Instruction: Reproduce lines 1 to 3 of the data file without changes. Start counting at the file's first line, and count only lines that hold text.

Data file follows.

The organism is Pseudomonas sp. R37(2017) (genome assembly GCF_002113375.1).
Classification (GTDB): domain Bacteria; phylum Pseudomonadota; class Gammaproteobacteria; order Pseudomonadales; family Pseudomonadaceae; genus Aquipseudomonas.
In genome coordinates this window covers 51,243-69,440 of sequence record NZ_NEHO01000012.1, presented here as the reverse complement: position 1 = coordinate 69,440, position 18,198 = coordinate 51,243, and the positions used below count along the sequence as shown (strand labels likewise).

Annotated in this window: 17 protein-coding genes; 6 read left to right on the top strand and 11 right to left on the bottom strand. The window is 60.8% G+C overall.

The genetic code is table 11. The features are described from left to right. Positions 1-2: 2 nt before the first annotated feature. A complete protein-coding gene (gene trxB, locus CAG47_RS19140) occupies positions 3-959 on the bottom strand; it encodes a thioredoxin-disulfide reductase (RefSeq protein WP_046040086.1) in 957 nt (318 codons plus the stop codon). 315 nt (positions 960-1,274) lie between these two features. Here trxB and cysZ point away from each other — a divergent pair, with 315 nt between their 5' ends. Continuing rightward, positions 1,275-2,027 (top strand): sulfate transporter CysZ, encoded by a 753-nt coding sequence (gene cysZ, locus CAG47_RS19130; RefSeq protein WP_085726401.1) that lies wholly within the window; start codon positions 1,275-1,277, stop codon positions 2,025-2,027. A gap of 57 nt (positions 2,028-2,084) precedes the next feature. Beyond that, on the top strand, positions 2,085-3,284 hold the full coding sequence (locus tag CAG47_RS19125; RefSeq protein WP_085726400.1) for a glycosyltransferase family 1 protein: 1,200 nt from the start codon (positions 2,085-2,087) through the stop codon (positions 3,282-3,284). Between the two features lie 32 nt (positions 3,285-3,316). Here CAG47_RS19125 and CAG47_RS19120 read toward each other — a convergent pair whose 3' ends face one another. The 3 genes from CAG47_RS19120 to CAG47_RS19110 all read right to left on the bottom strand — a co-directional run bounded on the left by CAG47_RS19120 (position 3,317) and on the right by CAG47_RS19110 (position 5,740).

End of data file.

The organism is Pseudomonas sp. R37(2017) (genome assembly GCF_002113375.1).
Classification (GTDB): domain Bacteria; phylum Pseudomonadota; class Gammaproteobacteria; order Pseudomonadales; family Pseudomonadaceae; genus Aquipseudomonas.
In genome coordinates this window covers 51,243-69,440 of sequence record NZ_NEHO01000012.1, presented here as the reverse complement: position 1 = coordinate 69,440, position 18,198 = coordinate 51,243, and the positions used below count along the sequence as shown (strand labels likewise).